Marble Roller Coaster – Designing Connectors (Part 2 of many) [VIDEO]

Article by Adam Bridgman, CSWE updated July 15, 2013


To read the first part of this series of articles, please CLICK HERE.

The next step is to design the connectors.


The marble is represented by a circle, a typical marble is 5/8” diameter so that is what I am designing for. There is a limitation to my design that reducing the diameter of the marble will have a significant impact on mass and therefore momentum, use a larger marble may be considered later based on simulations.  Therefore the design should be flexible to accommodate this.

This is just the beginning of the sketch, the design will need to be modified into being a connector, not just rails.


The key characteristics of this sketch are:

  1. The dimensions are related to the outside of the diameter, not the center, this means that if the diameter of the marble changes the spacing of the rails and the size of the connector will also increase.
  2. There is a clearance around the marble also based on the size (created using the offset sketch tool) so the marble will never bump the connector
  3. The size of the rails can be increased or decreased if simulation shows that they use too much material or are not strong enough.

This connector will eventually be split into both the male and female portion.  Therefore it must be thick enough for this purpose.  I used an initial value of 0.125in, but this can be adjusted if necessary.


To split the part into two separate bodies I sketched a jagged line, splitting the part into 2/3 on half and 1/3 on the other half.  Then I used a surface extrude both directions through all.


This surface can be used with the split tool to create 2 separate bodies in this part.


Each of these bodies should have dowels to ensure that the rails line up.  To do this I will share a sketch and apply a slight draft to the boss, but not the cut.


Hiding the other body ensures that this boss is only applied to this body.  This sketch will be shared between the two bodies so they will always have mating sizes.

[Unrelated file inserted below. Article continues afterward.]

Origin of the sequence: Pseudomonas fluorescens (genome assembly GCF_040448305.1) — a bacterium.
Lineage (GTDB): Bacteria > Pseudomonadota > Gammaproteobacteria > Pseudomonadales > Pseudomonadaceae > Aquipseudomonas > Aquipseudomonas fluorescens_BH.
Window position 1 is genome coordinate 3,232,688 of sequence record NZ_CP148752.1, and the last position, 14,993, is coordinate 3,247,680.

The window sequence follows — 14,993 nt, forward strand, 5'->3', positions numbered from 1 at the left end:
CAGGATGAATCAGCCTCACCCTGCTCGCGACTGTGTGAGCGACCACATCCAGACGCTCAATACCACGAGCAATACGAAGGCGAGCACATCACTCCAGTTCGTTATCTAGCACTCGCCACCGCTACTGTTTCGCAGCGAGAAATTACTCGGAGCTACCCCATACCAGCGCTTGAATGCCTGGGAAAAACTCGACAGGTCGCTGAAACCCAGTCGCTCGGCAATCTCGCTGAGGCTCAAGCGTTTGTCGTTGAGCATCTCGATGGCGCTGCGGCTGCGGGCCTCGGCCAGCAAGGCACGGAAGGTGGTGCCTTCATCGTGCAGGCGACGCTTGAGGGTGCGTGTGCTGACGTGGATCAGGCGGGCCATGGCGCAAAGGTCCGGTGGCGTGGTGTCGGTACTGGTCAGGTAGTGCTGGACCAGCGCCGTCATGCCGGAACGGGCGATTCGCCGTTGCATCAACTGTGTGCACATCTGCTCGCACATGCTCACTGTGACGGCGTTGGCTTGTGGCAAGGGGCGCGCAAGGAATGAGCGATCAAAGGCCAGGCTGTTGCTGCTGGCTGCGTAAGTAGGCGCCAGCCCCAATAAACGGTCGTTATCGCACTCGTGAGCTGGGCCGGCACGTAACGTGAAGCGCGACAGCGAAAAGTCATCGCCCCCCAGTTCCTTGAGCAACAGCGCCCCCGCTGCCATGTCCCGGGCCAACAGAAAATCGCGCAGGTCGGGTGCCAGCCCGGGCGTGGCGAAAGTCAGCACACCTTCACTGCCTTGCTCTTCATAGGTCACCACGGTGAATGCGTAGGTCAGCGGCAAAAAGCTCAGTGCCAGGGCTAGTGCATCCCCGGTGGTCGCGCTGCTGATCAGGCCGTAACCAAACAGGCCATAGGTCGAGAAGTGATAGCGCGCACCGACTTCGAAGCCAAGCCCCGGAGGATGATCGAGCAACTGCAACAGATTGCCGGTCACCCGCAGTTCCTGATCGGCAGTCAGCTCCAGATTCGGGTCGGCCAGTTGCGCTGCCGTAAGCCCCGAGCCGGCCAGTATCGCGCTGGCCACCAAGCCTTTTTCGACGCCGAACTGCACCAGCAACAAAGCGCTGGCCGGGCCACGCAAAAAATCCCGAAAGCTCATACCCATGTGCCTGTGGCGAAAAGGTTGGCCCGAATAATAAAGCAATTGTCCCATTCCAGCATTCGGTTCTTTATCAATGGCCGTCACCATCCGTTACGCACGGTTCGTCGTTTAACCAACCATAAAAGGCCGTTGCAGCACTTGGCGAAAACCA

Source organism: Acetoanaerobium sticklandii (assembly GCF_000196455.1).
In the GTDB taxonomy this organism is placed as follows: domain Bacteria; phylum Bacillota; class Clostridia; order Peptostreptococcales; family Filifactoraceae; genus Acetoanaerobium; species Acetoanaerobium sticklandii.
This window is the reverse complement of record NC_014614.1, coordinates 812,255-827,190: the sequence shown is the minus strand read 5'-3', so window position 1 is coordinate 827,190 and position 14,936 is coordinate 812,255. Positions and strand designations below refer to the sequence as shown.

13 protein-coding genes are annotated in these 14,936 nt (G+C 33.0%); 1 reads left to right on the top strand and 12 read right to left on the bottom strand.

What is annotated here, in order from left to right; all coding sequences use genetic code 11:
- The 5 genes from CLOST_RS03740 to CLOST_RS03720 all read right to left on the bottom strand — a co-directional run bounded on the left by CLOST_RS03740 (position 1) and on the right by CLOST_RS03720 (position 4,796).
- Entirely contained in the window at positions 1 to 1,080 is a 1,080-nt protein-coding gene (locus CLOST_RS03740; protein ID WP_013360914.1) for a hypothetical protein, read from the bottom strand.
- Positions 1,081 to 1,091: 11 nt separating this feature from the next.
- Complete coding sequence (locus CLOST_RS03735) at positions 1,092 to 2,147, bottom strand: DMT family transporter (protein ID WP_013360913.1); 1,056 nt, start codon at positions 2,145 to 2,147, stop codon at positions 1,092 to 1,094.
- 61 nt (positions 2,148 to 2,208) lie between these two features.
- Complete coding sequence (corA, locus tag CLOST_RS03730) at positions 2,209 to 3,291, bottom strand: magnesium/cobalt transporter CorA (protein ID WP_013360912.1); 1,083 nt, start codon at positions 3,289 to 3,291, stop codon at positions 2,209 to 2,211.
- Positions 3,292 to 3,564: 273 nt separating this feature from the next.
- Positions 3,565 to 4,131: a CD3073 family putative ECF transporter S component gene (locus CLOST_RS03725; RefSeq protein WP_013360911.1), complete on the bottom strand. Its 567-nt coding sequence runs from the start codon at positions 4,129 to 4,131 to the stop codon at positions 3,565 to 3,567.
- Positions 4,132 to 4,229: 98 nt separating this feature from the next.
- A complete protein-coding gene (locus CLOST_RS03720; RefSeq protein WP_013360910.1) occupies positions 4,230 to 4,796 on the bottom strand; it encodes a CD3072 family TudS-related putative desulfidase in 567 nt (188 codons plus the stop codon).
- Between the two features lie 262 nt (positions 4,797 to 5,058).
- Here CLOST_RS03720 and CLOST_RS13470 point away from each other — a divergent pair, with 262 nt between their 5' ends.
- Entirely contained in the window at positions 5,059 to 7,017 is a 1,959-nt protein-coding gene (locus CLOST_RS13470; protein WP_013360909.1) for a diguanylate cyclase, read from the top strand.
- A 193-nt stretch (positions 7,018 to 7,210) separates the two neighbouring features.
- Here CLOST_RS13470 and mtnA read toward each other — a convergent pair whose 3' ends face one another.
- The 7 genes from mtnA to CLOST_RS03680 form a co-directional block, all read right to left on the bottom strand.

Cut the hole that fits tightly with the bolt, so that the bolt part can be added (insert, part) and has something to be mated to.


To make sure there is a small clearance between the bolt and the threads I will used a scale feature.  But to use the scale and scale it about a specific point a coordinate system is necessary, to position the coordinate system in the middle of a hole a sketch a point is necessary (reference geometry, point).


Then a coordinate system can be made  (reference geometry, coordinate system)


Scale the bolt  about the coordinate system (leaving the scale in the z direction alone so the pitch is not changed).


Finally use a combine feature to subtract the threads from male connector.


If we want to separate these two bodies into separate part files we can use save bodies to do this, but since we will always want to use both, we can just use move/copy bodies to separate them.


Note: the value of 3in will be changed as required.

The finished part will look like this:


As always, I created a video in support of this article:

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Adam Bridgman, CSWE

Adam Bridgman in SOLIDWORKS Certified Expert proving customers with technical support and training